A legalist looks to himself as the reason for right standing before the Lord. He is constantly trying to earn right standing by proving his righteousness to God.
This seems to happen quite often in prayer.
Some people make an answered prayer MAINLY about the strength of their faith. The problem is that faith isn’t mainly about us in the first place, yet it does include us. A legalist banks the reality of God hearing them MAINLY on their ability of “their faith”.
Another form of legalistic prayer that I personally struggle with is one that on the outside looks so good, yet is full of manipulation. It goes a little bit like this, “God, I don’t deserve anything for any reason whatsoever. I am not sure you will answer this prayer of…but in the words of the centurion, ‘Help my unbelief.'”
Now, I am not saying we should puff our chest out and become centric on ourselves. What I am saying is that He has truly adopted us (Rom. 8). He has truly given us every blessing in the Heavenly places (Eph. 1). He has truly given us everything for life and godliness (2 Pet. 1:3-4). He says we are worth it! Yet, this should produce a humility that leads to confidence in Him, not an arrogance that leads to an egotistical view of self.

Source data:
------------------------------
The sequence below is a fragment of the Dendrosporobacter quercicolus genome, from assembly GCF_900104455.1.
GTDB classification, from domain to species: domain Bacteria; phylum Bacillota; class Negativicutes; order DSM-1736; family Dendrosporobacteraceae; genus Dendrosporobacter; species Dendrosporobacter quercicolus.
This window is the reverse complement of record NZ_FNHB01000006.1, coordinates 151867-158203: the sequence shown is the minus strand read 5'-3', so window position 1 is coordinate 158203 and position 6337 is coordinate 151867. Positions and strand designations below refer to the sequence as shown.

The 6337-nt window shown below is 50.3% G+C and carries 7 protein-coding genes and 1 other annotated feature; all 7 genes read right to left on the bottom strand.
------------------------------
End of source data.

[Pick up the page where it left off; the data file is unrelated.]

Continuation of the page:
The problem is that many times my prayer of “God, I believe. Help my unbelief,” is a smoke screen. I am perfectly content in sitting in my unbelief. I don’t actually want to believe more so that I can live more boldly. I try to manipulate God with my doubt. I pray like a legalistic man, hoping that my doubt will be “pure enough” (read, “righteous enough”) that He will give me what I am really asking for.
Then Daniel comes in my life and blows my legalistic prayer life up! Daniel is praying in chapter 9:18 and says, “For we do not present our pleas before you because of our righteousness, BUT BECAUSE OF YOUR GREAT MERCY.”
The focus of God’s mercy just wrecked the ability to pray in any type of personal righteousness. It’s the idea of God entering into our pain of unbelief, speaking words of His truth, calling us to be wrapped in His provision AND telling us to change. Notice, the change comes because He has really changed us! It would be hypocritical to profess Him and not change.
I understand that many times we have real doubt and we need to ask God to come in and rip out our unbelief. The problem is that sometimes we even try to convert our “doubt” into a form a righteousness that will somehow “put God into action” in order to answer our prayers.
My prayer is that His mercy will so transform your life that if you are trying to manipulate God with your righteousness (whether through saying how good you are and what you deserve, all the way to possibly trying to “move God” with your doubt), you will rest in His provision and be changed.